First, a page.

Capital of Culture - that's Liverpool!
Jan 1 2008
THE day has finally arrived. Today, January 1, 2008, marks the start of Liverpool’s reign as European Capital of Culture.
A total of 1,671 days have passed since the accolade was awarded to the city on June 4, 2003 amid scenes of celebration, and there have been a number of highs and lows on the way to the big day.
The eyes of the world will fall on Liverpool throughout this year, offering the city an unprecedented opportunity to market itself on a global scale.
And those who have waited and planned for the past five years agree it is vital Liverpool capitalises on 2008, setting the tone for years to come.
Sir Paul McCartney said: “I think Liverpool is going to be a magical Capital of Culture throughout 2008 and really show itself in a new light.
“Come on Liverpool.”
Sir Paul, 65, is due to appear at two Capital of Culture events.
He will be at Liverpool Cathedral on May 1 when the Royal Liverpool Philharmonic Orchestra performs the northern premiere of his award- winning classical work Ecce Cor Meum.
And a month later he is back to headline one of the highlights of the year – the Liverpool Sound concert at Anfield on June 1.
David Fleming, director of National Museums Liverpool, said: “The big year is here and the nation is watching.
“It is time to put the wrangles and mistakes behind us and do the city proud.
“We will deliver a great cultural year that will change the perception of Liverpool forever.
“National Museums Liverpool will put on a fantastic series of exhibitions and events and break all our visitor records, and we will build the Museum of Liverpool, the biggest new national museum in this country for 100 years, as the great physical legacy of the year for the people of Liverpool.”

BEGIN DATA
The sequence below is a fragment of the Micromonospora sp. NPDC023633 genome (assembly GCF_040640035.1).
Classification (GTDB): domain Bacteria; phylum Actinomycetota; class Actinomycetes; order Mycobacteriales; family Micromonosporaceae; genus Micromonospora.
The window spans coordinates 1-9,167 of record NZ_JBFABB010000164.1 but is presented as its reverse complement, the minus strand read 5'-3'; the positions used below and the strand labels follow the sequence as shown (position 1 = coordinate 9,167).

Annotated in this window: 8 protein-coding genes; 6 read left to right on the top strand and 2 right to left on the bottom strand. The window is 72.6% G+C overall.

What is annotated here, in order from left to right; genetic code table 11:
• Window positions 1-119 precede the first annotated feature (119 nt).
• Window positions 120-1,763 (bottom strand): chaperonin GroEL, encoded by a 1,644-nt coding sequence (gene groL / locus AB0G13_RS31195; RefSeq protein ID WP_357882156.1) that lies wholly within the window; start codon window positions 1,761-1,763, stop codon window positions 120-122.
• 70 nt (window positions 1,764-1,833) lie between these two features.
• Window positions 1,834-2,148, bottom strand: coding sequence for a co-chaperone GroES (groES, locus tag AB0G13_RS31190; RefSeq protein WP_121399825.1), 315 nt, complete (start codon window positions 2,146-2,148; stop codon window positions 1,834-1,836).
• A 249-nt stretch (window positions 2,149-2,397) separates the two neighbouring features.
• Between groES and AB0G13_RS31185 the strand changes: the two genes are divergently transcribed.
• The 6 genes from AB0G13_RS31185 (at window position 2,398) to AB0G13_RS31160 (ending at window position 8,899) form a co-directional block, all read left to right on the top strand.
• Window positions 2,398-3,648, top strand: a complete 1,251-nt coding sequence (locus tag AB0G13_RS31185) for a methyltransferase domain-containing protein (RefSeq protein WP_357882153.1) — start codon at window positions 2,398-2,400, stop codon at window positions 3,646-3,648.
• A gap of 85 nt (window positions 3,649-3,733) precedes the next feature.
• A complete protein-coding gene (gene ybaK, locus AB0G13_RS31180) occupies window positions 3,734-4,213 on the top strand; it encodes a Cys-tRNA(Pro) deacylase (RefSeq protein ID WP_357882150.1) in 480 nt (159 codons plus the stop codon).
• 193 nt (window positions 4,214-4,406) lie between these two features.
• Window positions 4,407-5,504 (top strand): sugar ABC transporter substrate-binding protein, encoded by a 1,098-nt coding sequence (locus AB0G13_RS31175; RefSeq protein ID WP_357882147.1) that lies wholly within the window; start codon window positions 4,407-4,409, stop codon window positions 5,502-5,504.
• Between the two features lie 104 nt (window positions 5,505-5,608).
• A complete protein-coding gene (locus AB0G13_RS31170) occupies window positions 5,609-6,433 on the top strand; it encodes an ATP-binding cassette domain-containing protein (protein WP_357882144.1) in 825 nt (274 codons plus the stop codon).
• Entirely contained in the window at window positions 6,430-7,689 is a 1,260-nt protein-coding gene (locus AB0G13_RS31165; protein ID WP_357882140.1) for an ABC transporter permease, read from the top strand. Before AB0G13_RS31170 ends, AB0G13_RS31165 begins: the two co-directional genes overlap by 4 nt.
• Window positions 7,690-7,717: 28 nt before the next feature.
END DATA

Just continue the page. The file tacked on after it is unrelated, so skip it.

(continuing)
Legacy was always a key component of Liverpool’s bid to host Capital of Culture.
The years in the run-up to the main event were all themed – Year of Learning in 2003, then Year of Faith in One City in 2004, followed by the Year of the Sea.
Liverpool Performs – incorporating arts and sport – was celebrated in 2006 while 2007 was, of course, the city’s 800th birthday.
These were all aimed at building towards the crescendo that would mark the arrival of 2008 – the city’s year as European Capital of Culture.
But it continues with the Year of Environment in 2009 and in 2010 the Year of Innovation.
Council leader Warren Bradley said: “Like Glasgow in 1990, Liverpool 08 will use culture to transform national and international perceptions of Merseyside.
“We’ve already gone from 16th to sixth most-visited UK city since winning the bid.
“Now 08 should set the seal on Liverpool as a top tourist city. Over £3bn has been invested in the city’s infrastructure in the run-up to 08 and regeneration activity is now accelerating, with projects worth £4.6bn on site or in the pipeline.”
Martin King, director of tourism at The Mersey Partnership, said: “If you consider the huge investments like Liverpool One; the Cruise Liner Berth; ACC Liverpool and elsewhere – such as Southport – we are seeing a huge growth in our city region’s tourism infrastructure which will provide a very real legacy well beyond Liverpool’s year as European Capital of Culture.
“In many ways, the real measure of our success as a destination in 2008 will be to see how many first-time visitors we can attract back in 2009 and beyond.”
Labour leader Joe Anderson added: “This is a huge rebranding opportunity to show our rebirth and it is also an opportunity for Liverpool to regain our standing as one of the important cities in the UK and Europe.”
Phil Redmond, deputy chairman of the Liverpool Culture Company board and with responsibility for the entire cultural programme, said: “The one thing I have been looking forward to is actually to just get the year under way so that things can be judged on what they are, what people are and were attempting to do, rather than all the talk about what might or might not happen.
“The very nature of culture, defined as arts, literature and shared lifestyles means what is one person’s good night out is another’s purgatory.
“It will throw up a good cultural debate and that, I suppose is the real thing I am looking forward to, the cultural conversations and debates that will surround the year.”